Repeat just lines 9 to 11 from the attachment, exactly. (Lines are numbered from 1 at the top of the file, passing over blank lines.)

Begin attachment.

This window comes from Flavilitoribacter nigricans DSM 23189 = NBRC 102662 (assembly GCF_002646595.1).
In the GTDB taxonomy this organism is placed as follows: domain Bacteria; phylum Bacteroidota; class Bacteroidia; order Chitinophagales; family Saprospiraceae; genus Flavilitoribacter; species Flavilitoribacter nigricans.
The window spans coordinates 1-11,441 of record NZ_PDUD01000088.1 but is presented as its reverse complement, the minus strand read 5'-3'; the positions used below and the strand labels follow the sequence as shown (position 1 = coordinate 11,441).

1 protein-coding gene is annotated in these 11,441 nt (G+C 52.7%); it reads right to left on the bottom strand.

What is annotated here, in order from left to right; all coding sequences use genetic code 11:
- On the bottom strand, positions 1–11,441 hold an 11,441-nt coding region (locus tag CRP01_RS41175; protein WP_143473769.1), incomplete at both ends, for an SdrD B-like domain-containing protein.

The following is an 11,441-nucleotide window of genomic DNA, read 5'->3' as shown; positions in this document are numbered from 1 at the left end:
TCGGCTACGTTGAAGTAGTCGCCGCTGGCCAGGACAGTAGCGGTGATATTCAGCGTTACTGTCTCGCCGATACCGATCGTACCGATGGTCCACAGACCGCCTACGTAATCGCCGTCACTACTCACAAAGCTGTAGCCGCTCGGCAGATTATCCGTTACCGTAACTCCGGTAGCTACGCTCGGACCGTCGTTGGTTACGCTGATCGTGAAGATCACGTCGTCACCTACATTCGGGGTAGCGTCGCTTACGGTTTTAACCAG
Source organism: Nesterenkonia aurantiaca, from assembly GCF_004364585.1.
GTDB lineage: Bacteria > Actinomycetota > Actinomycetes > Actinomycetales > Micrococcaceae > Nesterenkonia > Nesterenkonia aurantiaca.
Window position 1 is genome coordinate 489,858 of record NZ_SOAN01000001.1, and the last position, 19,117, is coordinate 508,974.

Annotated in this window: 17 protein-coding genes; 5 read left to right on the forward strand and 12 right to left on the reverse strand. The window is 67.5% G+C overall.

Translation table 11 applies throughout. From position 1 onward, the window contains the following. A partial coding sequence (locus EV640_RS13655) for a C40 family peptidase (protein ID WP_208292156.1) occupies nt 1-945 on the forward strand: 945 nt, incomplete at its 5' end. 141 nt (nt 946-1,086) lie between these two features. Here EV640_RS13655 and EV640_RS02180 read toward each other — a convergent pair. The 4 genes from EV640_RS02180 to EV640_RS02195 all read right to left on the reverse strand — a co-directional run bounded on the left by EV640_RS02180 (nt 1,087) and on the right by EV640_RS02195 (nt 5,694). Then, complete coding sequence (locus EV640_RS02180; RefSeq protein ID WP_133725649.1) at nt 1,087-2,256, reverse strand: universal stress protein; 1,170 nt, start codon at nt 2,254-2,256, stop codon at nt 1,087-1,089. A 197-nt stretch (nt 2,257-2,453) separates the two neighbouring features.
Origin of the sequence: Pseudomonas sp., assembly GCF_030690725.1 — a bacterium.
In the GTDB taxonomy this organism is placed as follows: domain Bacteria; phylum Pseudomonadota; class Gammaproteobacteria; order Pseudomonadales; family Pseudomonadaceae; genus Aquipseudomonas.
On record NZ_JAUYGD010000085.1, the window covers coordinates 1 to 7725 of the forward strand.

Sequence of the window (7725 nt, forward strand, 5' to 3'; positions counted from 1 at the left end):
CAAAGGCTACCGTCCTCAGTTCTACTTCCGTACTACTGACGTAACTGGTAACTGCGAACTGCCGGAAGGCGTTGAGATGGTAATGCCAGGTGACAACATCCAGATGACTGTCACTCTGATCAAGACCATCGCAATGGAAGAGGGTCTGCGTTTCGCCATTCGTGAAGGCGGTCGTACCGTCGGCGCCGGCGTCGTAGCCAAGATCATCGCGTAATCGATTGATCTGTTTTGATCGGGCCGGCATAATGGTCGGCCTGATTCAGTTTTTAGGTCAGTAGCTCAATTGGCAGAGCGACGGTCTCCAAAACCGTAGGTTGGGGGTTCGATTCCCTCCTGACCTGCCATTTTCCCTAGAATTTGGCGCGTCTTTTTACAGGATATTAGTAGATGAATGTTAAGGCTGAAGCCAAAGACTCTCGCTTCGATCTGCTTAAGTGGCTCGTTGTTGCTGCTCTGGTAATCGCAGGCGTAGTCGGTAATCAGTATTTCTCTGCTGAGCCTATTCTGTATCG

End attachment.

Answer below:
Source organism: Nesterenkonia aurantiaca, from assembly GCF_004364585.1.
GTDB lineage: Bacteria > Actinomycetota > Actinomycetes > Actinomycetales > Micrococcaceae > Nesterenkonia > Nesterenkonia aurantiaca.
Window position 1 is genome coordinate 489,858 of record NZ_SOAN01000001.1, and the last position, 19,117, is coordinate 508,974.